Whatever the truth, the “Dollars” trilogy has had a profound effect on film. Could there have been a Popeye Doyle, the rogue cop of The French Connection (1971) without Leone’s rogue cowboy, Clint Eastwood? Arguably not. And Leone was a technical pioneer – the haunting, absurd musical score of The Good, the Bad and the Ugly, with its hoof beats and yodel-like vocalizations, remains perhaps the most recognized theme in film history. And freeze-frame credits and close-ups of actor’s gritty faces are just two of his stylistic signatures that filmmakers still emulate today.
Kick-Ass TV Heroines: Xena – Warrior Princess
What was not to love about Xena? As Lucy Lawless says: “Xena is a bad-ass, kick-ass, pre-Mycenaean girl.” Evildoers, clearly, must stand down, but not only bad guys (and girls) have Xena-phobia. Even heroes quake when she swings her broadsword.
Originally created as a syndicated complement to Kevin Sorbo’s Hercules: The Legendary Journeys, Xena pretty much kicked Herc to the curb. It was like when the Bionic Woman made us lose interest in the Six Million Dollar Man–only more so.
Unlike Lindsay Wagner’s early half-woman, half-machine, Xena wasn’t prone to frailty. Nor did she need robot parts. In fact, the Warrior Princess never lost. If she’s down, it’s not for long.
Plus, she was in touch with the dark side: This big-boned bruiser had definite moments of blood lust, as well as lust of some other varieties. Garbed in a leather miniskirt and armed with her trademark razor-edged, boomerang-action chakram, we watched Xena single-leggedly kick down entire platoons of Roman soldiers.
Sure, there were murmurings about Xena and her softer female sidekick, Gabrielle (actress Renée O’Connor). So what if they liked to conserve bathwater by doubling up? And what’s wrong with close friends frenching once in a while?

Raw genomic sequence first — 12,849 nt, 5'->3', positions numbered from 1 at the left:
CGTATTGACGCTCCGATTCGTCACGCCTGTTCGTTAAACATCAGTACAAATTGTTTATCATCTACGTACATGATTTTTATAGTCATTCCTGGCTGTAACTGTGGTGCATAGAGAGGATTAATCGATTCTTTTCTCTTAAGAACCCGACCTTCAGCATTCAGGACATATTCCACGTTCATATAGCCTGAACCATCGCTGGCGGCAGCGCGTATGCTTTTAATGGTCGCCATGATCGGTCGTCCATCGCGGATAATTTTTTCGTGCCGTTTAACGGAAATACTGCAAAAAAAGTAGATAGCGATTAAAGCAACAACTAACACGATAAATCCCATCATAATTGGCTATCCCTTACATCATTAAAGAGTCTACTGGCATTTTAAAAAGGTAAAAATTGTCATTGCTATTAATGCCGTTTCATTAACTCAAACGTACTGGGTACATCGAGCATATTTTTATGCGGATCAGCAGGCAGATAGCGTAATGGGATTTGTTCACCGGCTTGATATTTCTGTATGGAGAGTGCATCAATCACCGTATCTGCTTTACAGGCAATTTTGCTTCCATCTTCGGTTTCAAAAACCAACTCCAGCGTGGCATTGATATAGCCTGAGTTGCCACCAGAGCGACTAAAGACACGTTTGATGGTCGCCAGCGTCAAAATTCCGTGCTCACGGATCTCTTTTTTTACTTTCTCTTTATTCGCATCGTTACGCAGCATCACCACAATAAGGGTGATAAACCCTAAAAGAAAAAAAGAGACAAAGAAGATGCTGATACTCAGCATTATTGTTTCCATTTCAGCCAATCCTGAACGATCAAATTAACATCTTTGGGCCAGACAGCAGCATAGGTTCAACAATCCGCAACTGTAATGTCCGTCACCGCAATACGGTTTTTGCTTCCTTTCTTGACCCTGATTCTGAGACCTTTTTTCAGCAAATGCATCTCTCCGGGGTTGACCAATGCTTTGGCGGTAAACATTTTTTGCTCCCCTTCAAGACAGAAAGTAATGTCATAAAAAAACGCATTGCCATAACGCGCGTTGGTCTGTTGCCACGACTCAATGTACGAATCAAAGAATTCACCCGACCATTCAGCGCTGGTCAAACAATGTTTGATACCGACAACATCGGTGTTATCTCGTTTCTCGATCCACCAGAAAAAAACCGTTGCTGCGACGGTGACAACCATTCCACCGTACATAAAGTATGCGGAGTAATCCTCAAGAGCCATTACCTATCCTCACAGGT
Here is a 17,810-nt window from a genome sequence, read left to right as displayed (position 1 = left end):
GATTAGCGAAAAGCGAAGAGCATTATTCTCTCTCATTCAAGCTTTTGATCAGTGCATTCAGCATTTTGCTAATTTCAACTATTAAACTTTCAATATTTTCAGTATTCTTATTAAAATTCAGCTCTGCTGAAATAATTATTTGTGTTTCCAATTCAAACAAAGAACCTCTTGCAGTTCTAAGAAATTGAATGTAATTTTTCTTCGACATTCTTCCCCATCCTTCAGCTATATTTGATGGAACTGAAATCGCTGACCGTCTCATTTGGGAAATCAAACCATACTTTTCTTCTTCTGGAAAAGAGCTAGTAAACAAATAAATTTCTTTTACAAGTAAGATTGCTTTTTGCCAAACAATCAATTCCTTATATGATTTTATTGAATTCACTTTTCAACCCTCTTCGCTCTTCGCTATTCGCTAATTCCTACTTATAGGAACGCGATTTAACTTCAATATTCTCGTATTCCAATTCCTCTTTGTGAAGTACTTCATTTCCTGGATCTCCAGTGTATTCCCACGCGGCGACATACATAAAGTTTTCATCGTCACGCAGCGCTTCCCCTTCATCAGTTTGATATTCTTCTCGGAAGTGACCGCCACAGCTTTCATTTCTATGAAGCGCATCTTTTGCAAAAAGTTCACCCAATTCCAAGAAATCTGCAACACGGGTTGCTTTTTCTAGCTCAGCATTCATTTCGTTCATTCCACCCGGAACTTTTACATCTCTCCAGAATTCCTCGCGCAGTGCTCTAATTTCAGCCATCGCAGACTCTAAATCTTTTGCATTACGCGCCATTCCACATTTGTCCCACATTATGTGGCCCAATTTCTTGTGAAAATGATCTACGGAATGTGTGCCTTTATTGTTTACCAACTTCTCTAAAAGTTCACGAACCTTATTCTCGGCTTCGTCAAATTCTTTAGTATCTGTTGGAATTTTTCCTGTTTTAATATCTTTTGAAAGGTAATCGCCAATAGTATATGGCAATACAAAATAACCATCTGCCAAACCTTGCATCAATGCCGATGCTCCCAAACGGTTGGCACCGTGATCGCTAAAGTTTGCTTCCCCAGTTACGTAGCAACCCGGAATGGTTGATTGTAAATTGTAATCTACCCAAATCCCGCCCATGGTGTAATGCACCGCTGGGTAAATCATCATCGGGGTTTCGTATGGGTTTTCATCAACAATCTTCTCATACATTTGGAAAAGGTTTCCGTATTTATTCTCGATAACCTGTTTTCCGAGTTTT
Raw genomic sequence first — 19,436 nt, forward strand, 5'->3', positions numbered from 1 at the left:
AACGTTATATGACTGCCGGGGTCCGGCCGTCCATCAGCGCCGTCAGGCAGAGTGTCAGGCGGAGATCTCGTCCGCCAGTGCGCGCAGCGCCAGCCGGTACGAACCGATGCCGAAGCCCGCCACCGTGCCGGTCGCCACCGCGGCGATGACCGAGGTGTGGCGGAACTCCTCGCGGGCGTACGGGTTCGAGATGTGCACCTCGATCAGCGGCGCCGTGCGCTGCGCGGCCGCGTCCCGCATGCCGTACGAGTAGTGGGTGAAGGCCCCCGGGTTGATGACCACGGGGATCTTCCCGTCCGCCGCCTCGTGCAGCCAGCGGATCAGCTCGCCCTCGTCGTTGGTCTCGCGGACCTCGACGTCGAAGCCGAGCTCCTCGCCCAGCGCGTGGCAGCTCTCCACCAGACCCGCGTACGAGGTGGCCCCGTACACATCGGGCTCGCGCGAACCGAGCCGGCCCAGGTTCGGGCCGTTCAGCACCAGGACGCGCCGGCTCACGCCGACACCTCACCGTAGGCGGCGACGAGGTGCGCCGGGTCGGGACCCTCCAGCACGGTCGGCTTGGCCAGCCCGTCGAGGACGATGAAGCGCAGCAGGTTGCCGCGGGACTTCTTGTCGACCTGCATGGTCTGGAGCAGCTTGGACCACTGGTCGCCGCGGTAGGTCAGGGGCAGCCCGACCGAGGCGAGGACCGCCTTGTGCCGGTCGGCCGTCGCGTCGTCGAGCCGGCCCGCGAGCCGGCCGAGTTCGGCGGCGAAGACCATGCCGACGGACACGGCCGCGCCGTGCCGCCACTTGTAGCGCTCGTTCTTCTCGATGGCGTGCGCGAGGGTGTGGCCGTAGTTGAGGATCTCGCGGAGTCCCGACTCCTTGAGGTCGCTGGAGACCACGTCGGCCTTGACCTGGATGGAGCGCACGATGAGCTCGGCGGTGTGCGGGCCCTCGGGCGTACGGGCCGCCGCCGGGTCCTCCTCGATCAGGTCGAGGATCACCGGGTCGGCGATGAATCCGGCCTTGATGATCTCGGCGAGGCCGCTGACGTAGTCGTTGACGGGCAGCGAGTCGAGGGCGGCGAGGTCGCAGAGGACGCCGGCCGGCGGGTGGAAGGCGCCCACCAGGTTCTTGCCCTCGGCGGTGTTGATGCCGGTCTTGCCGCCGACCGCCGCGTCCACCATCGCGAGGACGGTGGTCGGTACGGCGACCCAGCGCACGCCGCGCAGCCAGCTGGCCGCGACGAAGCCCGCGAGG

Then again, maybe it was true–and there’s anything wrong with that.
Actress: Lucy Lawless
Show: Xena: Warrior Princess
Classic TV Revisited: McMillan And Wife
Starring Rock Hudson and Susan Saint James, McMillan and Wife was a super cute crime-solving saga from the 1970s made for the NBC’s Mystery Movie series.
Who were they?
Hubby was the debonair San Francisco police commissioner Stewart McMillan.
Sally was a foxy, rather scatterbrained dame with a knack for finding corpses.
Worked down the morgue did she?
Hardly. Sally’s finds were usually in some glitzy mansion which the couple were frequenting for a weekend cocktail party. She also had a habit of getting her life threatened or being kidnapped.
Who was in it?
Tragic Hollywood star Rock Hudson no less. He took on Stewart McMillan in his first TV role, after years as a matinee idol with movies such as Giant.
Fans of the lantern-jawed star were dismayed when he went public about having Aids. He had long kept his homosexuality secret. He carried on working in ’80s glam drama Dynasty, but make-up could not disguise the deterioration of this once-statuesque man. He died in 1985, aged 59.
What about Sally?
That role fell to raven-locked Susan Saint James. The Ali MacGraw lookalike was previously in shows such as Alias Smith And Jones and The Name of the Game.
A vital ingredient to McMillan And Wife was sharp-tongued housekeeper Mildred, played by Nancy Walker. Somebody needed to keep the place tidy while they gallivanted about solving crime.